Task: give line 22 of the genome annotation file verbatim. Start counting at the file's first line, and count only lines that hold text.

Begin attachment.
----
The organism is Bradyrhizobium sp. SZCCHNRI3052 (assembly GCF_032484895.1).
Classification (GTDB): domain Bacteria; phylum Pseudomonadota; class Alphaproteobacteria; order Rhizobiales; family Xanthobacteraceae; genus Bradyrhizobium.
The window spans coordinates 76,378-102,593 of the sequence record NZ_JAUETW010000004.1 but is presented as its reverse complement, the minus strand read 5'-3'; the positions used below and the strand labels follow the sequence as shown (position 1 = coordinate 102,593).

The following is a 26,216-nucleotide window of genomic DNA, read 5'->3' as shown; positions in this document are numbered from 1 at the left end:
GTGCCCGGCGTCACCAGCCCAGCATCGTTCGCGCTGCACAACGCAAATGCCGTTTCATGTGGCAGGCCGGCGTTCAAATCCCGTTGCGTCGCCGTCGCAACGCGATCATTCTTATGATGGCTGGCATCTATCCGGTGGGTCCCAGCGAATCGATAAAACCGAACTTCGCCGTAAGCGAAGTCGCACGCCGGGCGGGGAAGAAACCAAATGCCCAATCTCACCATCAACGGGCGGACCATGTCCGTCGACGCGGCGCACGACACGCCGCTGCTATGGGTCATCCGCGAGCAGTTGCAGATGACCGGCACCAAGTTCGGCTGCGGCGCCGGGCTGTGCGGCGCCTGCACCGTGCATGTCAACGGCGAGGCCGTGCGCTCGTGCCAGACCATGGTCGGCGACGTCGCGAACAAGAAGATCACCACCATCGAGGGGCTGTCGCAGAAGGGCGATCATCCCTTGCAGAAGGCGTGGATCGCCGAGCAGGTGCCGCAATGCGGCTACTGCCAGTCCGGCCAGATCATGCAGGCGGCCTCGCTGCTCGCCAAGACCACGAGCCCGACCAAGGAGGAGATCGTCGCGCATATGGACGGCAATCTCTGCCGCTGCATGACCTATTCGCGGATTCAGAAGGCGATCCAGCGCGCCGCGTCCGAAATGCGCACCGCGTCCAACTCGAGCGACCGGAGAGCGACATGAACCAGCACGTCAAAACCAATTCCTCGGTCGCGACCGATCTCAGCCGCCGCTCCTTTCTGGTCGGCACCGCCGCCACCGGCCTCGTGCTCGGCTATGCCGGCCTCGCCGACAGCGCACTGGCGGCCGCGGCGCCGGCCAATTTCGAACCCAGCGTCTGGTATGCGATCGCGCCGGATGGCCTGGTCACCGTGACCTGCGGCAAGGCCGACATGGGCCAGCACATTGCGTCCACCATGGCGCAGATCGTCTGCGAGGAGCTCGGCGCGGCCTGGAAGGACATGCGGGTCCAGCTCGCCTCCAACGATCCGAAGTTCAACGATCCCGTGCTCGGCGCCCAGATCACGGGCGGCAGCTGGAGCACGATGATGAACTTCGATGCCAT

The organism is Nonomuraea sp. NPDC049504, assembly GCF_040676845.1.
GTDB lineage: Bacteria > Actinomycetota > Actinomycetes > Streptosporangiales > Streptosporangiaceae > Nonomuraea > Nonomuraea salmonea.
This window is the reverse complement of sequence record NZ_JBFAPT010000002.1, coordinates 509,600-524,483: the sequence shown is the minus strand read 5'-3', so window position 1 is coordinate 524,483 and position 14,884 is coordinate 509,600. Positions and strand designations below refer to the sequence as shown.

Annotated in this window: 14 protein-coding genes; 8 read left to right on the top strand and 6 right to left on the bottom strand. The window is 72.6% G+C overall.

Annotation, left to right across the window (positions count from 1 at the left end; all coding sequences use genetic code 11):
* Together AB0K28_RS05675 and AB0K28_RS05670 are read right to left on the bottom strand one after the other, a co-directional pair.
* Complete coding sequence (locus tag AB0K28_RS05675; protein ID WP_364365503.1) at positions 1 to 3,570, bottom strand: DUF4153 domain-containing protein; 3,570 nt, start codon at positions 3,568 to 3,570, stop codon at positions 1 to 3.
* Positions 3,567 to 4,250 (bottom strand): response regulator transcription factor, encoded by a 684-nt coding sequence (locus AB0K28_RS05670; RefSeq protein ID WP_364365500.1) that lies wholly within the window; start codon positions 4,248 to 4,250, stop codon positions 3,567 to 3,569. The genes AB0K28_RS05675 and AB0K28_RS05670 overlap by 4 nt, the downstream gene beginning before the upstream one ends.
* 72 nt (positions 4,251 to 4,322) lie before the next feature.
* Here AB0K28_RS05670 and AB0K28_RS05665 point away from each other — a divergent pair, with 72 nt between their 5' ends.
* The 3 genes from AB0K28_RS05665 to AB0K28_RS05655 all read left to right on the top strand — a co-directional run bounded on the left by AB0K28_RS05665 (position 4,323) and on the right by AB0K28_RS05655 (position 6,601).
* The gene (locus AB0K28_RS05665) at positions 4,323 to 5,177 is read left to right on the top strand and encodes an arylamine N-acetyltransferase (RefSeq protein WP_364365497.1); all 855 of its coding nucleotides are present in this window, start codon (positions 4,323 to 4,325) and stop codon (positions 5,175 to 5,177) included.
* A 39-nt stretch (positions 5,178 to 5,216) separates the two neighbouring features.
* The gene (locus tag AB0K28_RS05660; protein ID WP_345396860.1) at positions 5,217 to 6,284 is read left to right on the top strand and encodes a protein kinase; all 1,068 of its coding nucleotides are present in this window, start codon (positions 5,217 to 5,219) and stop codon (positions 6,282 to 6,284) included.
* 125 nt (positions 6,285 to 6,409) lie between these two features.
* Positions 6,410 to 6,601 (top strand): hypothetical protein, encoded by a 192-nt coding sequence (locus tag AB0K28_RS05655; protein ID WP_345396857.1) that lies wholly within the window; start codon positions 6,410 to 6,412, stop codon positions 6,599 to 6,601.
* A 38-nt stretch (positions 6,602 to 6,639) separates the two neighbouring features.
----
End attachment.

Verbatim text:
* A 38-nt stretch (positions 6,602 to 6,639) separates the two neighbouring features.